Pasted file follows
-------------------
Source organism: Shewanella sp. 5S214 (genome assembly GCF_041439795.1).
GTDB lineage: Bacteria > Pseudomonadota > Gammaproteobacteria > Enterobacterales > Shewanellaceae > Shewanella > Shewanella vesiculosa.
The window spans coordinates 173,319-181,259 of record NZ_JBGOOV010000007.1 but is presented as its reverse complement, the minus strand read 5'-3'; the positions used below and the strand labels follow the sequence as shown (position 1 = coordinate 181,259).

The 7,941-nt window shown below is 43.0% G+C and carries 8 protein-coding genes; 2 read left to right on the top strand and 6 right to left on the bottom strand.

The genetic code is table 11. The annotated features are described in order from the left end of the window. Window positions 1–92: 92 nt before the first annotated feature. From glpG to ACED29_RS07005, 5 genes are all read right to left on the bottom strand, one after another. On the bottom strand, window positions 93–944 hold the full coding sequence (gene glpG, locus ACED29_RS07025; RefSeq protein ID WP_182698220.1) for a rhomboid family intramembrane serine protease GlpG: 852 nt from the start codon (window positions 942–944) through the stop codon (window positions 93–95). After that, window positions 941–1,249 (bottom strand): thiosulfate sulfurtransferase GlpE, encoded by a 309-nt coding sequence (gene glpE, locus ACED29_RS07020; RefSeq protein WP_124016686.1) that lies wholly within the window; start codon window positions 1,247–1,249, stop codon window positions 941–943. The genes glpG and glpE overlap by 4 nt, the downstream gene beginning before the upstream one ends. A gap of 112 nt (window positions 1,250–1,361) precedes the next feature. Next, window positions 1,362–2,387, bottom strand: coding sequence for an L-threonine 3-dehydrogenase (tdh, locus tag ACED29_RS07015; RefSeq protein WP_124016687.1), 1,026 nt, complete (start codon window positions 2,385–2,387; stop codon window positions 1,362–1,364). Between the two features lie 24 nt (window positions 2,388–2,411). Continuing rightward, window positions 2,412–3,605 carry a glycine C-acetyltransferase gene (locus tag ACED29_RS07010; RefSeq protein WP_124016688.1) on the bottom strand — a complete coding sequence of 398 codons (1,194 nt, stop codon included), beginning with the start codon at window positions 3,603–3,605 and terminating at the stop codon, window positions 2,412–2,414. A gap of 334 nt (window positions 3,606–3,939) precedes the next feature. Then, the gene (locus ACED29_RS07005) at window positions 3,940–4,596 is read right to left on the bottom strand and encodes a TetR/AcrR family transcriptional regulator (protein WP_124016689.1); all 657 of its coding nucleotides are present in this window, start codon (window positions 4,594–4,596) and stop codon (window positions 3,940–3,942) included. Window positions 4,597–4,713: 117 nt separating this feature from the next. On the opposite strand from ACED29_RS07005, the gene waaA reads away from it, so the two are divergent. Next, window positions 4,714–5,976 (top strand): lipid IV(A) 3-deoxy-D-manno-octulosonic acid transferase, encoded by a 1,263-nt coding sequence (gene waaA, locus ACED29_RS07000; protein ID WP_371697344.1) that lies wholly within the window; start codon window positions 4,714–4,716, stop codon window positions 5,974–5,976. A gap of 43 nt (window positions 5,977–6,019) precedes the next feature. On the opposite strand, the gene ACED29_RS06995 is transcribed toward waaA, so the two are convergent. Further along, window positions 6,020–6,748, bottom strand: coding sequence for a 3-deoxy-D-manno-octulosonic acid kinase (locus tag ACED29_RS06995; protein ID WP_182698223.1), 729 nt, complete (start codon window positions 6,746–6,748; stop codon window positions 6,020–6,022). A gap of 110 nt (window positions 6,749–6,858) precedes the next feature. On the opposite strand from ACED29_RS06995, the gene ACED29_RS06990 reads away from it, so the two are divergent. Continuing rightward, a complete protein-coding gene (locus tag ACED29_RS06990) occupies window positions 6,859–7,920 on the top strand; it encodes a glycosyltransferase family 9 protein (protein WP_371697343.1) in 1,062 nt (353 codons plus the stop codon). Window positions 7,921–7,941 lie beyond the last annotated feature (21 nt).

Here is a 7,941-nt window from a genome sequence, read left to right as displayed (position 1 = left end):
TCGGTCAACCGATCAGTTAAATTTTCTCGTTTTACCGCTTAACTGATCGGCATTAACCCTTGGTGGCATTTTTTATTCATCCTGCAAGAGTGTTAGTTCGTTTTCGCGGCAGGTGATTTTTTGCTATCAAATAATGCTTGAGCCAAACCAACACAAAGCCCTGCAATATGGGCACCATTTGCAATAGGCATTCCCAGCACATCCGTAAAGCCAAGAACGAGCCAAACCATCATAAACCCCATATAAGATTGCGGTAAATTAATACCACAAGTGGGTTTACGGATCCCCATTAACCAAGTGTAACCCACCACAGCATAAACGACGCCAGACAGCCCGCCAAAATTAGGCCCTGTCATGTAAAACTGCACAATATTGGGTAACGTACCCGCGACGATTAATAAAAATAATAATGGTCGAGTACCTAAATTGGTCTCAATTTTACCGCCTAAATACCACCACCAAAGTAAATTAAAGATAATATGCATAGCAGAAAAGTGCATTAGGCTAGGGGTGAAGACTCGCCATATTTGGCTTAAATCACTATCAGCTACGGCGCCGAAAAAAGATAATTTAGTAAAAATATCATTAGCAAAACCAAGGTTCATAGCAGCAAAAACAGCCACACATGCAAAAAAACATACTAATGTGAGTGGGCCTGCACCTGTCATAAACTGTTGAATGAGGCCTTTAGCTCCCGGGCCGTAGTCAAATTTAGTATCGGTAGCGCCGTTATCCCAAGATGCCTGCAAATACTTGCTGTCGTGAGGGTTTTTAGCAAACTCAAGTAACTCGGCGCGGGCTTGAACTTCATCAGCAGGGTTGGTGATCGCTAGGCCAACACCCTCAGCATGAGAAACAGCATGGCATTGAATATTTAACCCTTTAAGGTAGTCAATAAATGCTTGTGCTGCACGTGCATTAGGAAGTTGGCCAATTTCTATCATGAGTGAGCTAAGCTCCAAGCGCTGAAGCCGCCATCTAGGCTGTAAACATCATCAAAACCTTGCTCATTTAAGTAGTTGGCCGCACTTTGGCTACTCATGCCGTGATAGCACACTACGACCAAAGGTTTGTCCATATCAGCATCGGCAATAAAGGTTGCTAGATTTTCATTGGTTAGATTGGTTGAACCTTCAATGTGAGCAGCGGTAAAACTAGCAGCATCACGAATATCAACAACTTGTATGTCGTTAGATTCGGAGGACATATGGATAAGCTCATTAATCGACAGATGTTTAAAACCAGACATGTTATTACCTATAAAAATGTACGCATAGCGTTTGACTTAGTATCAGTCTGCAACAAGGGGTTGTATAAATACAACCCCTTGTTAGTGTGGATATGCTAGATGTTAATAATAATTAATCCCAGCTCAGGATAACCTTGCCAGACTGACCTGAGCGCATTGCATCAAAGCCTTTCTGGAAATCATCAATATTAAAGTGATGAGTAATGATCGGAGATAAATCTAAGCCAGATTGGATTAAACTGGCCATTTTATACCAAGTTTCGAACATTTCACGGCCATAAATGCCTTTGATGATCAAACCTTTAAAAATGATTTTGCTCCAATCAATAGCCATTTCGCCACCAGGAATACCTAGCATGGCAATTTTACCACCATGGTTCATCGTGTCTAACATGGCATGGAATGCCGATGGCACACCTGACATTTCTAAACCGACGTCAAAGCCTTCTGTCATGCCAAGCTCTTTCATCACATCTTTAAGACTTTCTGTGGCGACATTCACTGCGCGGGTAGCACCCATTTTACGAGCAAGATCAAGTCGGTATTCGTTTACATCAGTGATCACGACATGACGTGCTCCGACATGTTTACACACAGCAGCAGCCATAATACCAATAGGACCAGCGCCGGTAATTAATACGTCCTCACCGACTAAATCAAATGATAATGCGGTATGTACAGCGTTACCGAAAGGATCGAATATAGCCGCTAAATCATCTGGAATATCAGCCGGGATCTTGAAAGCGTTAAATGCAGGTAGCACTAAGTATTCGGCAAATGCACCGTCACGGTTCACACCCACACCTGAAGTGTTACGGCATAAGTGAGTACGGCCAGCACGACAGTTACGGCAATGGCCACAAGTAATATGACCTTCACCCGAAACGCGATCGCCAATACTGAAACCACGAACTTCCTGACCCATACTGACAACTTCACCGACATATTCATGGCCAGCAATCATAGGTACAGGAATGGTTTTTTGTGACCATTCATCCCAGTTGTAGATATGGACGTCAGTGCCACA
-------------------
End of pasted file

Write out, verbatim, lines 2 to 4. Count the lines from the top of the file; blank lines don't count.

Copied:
GTDB lineage: Bacteria > Pseudomonadota > Gammaproteobacteria > Enterobacterales > Shewanellaceae > Shewanella > Shewanella vesiculosa.
The window spans coordinates 173,319-181,259 of record NZ_JBGOOV010000007.1 but is presented as its reverse complement, the minus strand read 5'-3'; the positions used below and the strand labels follow the sequence as shown (position 1 = coordinate 181,259).

The 7,941-nt window shown below is 43.0% G+C and carries 8 protein-coding genes; 2 read left to right on the top strand and 6 right to left on the bottom strand.